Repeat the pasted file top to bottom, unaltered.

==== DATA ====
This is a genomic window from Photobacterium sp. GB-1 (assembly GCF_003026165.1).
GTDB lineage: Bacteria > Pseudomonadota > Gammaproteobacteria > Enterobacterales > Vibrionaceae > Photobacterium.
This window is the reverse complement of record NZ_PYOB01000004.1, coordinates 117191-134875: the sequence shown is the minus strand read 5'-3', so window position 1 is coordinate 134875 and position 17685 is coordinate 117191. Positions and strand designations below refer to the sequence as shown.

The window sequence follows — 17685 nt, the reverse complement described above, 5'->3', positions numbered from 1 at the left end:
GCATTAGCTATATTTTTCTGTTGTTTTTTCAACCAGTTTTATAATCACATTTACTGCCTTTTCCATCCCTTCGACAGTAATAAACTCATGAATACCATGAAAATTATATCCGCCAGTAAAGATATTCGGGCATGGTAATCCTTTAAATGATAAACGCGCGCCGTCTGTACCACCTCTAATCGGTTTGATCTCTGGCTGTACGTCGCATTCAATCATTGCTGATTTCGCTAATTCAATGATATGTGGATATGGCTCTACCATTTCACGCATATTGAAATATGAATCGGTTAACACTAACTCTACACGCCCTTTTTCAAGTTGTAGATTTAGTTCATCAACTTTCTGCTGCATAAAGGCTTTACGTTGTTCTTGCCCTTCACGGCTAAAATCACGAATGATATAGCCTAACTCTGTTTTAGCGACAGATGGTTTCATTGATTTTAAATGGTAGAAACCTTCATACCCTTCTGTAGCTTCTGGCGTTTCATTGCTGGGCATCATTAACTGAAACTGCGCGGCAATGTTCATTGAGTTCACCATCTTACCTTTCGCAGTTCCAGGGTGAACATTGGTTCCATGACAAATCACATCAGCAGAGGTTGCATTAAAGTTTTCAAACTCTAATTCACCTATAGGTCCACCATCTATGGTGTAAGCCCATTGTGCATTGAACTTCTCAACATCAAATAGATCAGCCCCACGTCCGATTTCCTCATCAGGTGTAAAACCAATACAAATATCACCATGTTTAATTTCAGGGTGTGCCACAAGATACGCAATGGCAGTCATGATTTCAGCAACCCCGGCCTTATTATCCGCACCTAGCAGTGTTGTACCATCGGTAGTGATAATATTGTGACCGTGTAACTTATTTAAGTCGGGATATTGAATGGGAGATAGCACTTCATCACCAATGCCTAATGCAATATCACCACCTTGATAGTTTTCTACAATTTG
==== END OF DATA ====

This is a genomic window from Photobacterium sp. GB-1 (assembly GCF_003026165.1).
GTDB lineage: Bacteria > Pseudomonadota > Gammaproteobacteria > Enterobacterales > Vibrionaceae > Photobacterium.
This window is the reverse complement of record NZ_PYOB01000004.1, coordinates 117191-134875: the sequence shown is the minus strand read 5'-3', so window position 1 is coordinate 134875 and position 17685 is coordinate 117191. Positions and strand designations below refer to the sequence as shown.

The window sequence follows — 17685 nt, the reverse complement described above, 5'->3', positions numbered from 1 at the left end:
GCATTAGCTATATTTTTCTGTTGTTTTTTCAACCAGTTTTATAATCACATTTACTGCCTTTTCCATCCCTTCGACAGTAATAAACTCATGAATACCATGAAAATTATATCCGCCAGTAAAGATATTCGGGCATGGTAATCCTTTAAATGATAAACGCGCGCCGTCTGTACCACCTCTAATCGGTTTGATCTCTGGCTGTACGTCGCATTCAATCATTGCTGATTTCGCTAATTCAATGATATGTGGATATGGCTCTACCATTTCACGCATATTGAAATATGAATCGGTTAACACTAACTCTACACGCCCTTTTTCAAGTTGTAGATTTAGTTCATCAACTTTCTGCTGCATAAAGGCTTTACGTTGTTCTTGCCCTTCACGGCTAAAATCACGAATGATATAGCCTAACTCTGTTTTAGCGACAGATGGTTTCATTGATTTTAAATGGTAGAAACCTTCATACCCTTCTGTAGCTTCTGGCGTTTCATTGCTGGGCATCATTAACTGAAACTGCGCGGCAATGTTCATTGAGTTCACCATCTTACCTTTCGCAGTTCCAGGGTGAACATTGGTTCCATGACAAATCACATCAGCAGAGGTTGCATTAAAGTTTTCAAACTCTAATTCACCTATAGGTCCACCATCTATGGTGTAAGCCCATTGTGCATTGAACTTCTCAACATCAAATAGATCAGCCCCACGTCCGATTTCCTCATCAGGTGTAAAACCAATACAAATATCACCATGTTTAATTTCAGGGTGTGCCACAAGATACGCAATGGCAGTCATGATTTCAGCAACCCCGGCCTTATTATCCGCACCTAGCAGTGTTGTACCATCGGTAGTGATAATATTGTGACCGTGTAACTTATTTAAGTCGGGATATTGAATGGGAGATAGCACTTCATCACCAATGCCTAATGCAATATCACCACCTTGATAGTTTTCTACAATTTG